Our Mission

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To build teams of neighborhood volunteers who are:

  • Vetted
  • Trained
  • Organized
  • Equipped
  • Ready to Respond to Major Emergencies

1. Vetted: All members must pass a fingerprint and FBI background check. Upon passing the screening you will be provided with a CEC photo ID card that lists your training qualifications on the back.

The ID cards help the Incident Comander(s) to know you are are a CEC volunteer, have been vetted, and also identifies what qualifications/skill sets you have.

2. TrainedTraining in any one of the following specialties fulfills all necessary pre-requisite training requirements needed to become a CEC member:

  • Community Emergency Response Team (CERT)
  • Licensed as a ham radio operator
  • Red Cross Shelter Operations training
  • Large Animal Evacuation Group (LAEG) training
  • Medical training beyond first aid/CPR: Doctors, nurses, paramedics, EMT, etc.
  • Any other type of trained emergency responders: Firefighter, military, etc.
  • Trained to staff the Coastside Emergency Operations Center (CEOC), on Kelly Avenue (by the Sheriff's Substation)

3. Organized: CEC utilizes the Incident Command System (ICS), a standardized approach to incident management that:

Enables a coordinated response among various jurisdictions and agencies
Establishes common processes for planning and managing resources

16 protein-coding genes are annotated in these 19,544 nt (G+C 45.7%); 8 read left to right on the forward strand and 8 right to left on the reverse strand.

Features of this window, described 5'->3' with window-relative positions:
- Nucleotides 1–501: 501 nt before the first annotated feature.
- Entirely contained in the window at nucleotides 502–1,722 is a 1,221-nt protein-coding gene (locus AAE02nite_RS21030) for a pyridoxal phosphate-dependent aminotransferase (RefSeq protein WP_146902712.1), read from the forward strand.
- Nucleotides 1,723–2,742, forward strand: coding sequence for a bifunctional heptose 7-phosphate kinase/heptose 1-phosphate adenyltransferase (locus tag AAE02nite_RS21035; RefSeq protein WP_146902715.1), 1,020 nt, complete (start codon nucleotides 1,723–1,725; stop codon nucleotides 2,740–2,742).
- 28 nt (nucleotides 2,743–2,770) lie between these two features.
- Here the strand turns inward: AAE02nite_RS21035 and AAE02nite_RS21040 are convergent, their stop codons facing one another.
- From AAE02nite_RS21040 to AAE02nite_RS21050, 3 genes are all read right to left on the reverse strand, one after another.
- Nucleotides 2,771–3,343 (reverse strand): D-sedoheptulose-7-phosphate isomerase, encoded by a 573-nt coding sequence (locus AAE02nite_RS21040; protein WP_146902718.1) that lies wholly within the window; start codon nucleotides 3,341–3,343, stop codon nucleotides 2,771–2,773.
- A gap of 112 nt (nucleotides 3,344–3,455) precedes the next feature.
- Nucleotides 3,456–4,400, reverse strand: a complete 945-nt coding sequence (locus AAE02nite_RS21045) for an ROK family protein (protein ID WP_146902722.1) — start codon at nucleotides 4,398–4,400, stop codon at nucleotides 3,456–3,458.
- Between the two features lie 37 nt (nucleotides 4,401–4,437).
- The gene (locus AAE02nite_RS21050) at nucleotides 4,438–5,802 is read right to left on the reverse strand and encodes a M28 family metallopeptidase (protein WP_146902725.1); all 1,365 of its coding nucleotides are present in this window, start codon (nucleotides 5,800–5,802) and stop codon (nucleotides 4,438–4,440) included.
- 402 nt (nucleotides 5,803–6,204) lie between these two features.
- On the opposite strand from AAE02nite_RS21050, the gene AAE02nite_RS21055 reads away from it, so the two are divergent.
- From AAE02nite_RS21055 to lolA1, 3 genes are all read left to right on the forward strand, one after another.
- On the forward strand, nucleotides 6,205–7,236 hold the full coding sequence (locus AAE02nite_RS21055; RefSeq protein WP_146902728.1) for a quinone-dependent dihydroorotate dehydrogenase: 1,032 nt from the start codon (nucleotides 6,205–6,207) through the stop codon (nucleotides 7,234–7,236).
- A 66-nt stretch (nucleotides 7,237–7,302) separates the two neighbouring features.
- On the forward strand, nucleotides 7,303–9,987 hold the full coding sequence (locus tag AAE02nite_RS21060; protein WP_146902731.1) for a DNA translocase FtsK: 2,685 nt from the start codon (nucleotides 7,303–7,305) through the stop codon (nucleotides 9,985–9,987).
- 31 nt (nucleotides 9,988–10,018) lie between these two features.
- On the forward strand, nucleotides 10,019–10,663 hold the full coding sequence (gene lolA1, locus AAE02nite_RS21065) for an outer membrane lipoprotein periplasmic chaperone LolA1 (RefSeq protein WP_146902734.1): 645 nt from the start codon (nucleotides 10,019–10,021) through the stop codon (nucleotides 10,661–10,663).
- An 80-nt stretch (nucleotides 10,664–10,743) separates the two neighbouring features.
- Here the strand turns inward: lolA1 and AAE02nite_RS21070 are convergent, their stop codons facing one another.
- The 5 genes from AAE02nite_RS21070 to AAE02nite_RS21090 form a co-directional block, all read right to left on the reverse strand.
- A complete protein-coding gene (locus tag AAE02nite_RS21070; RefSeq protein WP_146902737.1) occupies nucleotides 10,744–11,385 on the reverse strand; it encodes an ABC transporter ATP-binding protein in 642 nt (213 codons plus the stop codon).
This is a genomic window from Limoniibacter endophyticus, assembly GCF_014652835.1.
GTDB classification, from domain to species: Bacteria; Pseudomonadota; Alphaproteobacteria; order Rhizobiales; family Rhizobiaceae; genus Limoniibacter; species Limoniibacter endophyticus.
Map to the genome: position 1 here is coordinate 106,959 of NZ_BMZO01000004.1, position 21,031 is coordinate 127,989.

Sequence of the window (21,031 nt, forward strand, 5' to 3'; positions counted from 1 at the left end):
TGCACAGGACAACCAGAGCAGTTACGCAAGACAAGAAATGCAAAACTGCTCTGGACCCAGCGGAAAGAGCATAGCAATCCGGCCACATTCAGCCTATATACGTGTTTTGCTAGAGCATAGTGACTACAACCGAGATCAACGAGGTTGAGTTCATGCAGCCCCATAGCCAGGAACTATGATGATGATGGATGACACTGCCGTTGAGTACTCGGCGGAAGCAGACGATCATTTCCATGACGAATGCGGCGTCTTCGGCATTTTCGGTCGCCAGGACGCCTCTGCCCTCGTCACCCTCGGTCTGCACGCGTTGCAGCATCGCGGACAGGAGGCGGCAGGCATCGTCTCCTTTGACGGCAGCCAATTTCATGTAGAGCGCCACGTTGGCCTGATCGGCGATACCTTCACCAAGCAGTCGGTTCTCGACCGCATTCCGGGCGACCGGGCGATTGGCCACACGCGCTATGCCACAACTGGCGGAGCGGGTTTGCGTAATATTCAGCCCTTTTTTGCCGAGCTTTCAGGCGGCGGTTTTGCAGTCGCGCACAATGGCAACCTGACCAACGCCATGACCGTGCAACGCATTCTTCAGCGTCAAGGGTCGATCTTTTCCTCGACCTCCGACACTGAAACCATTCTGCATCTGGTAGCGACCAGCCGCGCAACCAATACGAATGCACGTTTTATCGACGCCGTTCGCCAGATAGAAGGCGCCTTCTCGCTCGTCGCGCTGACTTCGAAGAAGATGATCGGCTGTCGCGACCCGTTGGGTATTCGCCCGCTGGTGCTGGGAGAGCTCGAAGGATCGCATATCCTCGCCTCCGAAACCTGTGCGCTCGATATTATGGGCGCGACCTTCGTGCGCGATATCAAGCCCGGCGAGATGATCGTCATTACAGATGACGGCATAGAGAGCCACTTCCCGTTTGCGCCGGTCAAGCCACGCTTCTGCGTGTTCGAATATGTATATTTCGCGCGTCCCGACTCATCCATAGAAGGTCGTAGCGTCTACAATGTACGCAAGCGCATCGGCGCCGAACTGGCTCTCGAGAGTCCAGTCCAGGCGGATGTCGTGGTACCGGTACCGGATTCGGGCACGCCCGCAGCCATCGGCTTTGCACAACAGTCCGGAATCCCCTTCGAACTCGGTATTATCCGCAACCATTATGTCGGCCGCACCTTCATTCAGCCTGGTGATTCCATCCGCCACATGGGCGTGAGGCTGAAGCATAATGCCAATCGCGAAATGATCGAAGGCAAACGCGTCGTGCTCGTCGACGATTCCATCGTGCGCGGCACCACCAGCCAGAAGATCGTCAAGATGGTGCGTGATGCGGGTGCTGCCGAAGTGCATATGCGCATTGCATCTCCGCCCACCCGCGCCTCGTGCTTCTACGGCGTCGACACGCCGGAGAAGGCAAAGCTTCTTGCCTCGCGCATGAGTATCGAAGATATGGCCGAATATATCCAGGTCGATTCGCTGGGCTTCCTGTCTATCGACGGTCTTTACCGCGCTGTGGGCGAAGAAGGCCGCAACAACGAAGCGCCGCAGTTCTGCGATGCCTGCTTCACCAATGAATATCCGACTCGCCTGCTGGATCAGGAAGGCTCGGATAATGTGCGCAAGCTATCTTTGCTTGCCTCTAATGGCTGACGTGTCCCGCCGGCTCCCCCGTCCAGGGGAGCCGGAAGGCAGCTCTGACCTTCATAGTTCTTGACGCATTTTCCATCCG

Allows for the integration of facilities, equipment, personnel, procedures, and communications operating within a common organizational structure

CEC is comprised of 3 branches (from Santa Cruz County line to Devil’s Slide tunnel and up to Skyline.) Each branch is made up of several community teams of volunteers who know each other and have established meeting points. Each branch utilizes the above-mentioned ICS to communicate, coordinate and deploy emergency response teams.

4. EquippedEach CEC volunteer will learn how to be equipped with their personal “go kit,” a backpack with personal protection, medical supplies, and small tools.

Additionally, we have recently adopted a CEC uniform. This will help those in charge to identify a CEC volunteer who is qualified to assist them during an emergency (Stay tuned for photos of the uniform).

5. Ready to Respond to Major Emergencies: We achieve this capability by running practice drills and exercises, typically four to six times each year, and often with all 3 branches participating together. After each training exercise an in-depth debriefing is conducted to discuss what worked and areas that could be improved.